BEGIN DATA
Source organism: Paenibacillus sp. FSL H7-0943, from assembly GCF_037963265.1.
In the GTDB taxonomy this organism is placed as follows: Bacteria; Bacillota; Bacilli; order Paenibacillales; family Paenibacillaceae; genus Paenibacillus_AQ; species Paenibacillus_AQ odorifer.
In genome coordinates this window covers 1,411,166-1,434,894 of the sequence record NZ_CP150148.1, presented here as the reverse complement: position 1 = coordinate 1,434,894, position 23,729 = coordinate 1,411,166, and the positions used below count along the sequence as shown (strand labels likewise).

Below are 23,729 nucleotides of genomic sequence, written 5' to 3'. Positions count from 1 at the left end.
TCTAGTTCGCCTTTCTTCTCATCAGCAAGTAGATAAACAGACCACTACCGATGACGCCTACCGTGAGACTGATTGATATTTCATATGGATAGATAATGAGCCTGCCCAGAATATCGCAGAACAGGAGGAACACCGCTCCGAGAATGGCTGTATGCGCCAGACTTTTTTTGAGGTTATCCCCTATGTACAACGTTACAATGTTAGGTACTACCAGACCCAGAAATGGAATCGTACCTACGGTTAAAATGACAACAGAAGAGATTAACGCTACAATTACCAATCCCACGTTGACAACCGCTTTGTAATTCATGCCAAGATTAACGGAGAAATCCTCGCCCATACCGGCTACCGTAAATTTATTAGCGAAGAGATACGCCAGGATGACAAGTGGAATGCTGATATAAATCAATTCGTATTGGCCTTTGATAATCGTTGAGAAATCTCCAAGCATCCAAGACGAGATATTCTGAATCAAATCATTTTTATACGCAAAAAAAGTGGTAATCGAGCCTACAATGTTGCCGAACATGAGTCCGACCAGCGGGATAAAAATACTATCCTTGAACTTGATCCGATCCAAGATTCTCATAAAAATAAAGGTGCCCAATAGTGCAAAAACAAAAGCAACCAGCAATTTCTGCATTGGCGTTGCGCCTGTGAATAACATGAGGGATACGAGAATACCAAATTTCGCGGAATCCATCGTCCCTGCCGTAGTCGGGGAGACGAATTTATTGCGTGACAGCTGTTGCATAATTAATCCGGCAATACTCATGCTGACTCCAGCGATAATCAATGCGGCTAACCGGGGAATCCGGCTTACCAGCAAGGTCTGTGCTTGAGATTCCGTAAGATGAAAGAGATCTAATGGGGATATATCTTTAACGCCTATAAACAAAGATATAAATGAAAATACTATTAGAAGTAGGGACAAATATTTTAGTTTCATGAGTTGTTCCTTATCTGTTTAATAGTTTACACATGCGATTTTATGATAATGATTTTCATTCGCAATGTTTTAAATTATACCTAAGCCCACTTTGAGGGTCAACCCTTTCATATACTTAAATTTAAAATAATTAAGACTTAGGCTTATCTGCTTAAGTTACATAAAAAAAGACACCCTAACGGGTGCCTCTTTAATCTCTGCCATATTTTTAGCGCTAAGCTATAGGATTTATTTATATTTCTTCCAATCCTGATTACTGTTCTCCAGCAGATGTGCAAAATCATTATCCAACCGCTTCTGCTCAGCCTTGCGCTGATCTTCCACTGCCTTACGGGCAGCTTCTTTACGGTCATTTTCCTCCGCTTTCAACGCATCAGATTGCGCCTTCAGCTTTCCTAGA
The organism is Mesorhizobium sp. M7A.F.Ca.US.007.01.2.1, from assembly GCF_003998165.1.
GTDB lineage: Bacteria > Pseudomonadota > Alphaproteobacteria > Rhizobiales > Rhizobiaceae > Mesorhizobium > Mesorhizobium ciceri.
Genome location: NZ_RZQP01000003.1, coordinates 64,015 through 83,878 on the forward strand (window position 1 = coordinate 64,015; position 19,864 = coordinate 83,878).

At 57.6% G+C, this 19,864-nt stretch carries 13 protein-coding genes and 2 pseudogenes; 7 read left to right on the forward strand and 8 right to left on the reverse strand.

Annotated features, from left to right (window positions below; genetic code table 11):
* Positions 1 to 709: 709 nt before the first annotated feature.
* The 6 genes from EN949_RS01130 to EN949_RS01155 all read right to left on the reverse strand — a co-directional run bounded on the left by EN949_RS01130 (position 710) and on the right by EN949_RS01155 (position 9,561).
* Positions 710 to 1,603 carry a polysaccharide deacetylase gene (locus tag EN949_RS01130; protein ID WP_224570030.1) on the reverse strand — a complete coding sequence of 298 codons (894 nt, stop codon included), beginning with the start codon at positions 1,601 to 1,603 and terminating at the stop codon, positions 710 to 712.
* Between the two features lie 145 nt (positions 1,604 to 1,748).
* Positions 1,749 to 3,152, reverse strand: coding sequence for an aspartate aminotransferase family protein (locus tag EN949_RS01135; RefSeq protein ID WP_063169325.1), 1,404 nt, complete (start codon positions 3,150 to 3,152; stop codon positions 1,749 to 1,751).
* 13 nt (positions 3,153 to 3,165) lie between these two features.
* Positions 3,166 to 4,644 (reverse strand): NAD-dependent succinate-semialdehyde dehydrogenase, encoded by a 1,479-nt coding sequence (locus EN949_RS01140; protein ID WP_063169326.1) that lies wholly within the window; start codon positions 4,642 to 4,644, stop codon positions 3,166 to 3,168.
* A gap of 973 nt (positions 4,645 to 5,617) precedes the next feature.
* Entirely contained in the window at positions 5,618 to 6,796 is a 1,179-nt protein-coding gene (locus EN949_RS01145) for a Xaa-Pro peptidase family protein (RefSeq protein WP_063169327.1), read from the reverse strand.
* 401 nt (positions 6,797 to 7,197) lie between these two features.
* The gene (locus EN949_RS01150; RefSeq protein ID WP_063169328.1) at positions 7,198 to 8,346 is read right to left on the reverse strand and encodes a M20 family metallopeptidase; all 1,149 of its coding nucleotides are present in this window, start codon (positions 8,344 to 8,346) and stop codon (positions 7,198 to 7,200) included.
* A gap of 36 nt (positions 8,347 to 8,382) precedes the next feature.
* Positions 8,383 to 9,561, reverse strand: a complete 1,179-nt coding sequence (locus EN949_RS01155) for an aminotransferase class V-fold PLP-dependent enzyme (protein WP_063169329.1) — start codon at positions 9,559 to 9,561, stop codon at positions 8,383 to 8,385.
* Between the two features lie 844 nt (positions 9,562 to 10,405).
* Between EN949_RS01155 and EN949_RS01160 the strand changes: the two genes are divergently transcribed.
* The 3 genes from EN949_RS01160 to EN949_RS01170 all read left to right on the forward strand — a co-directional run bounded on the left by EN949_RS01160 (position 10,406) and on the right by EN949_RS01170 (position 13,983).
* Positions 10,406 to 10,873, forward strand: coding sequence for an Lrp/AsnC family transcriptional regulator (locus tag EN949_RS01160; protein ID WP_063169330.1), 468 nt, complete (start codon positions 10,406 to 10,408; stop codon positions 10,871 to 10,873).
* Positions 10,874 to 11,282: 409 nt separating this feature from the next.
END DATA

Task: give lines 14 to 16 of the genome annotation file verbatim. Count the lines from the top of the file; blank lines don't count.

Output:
* Between the two features lie 145 nt (positions 1,604 to 1,748).
* Positions 1,749 to 3,152, reverse strand: coding sequence for an aspartate aminotransferase family protein (locus tag EN949_RS01135; RefSeq protein ID WP_063169325.1), 1,404 nt, complete (start codon positions 3,150 to 3,152; stop codon positions 1,749 to 1,751).
* 13 nt (positions 3,153 to 3,165) lie between these two features.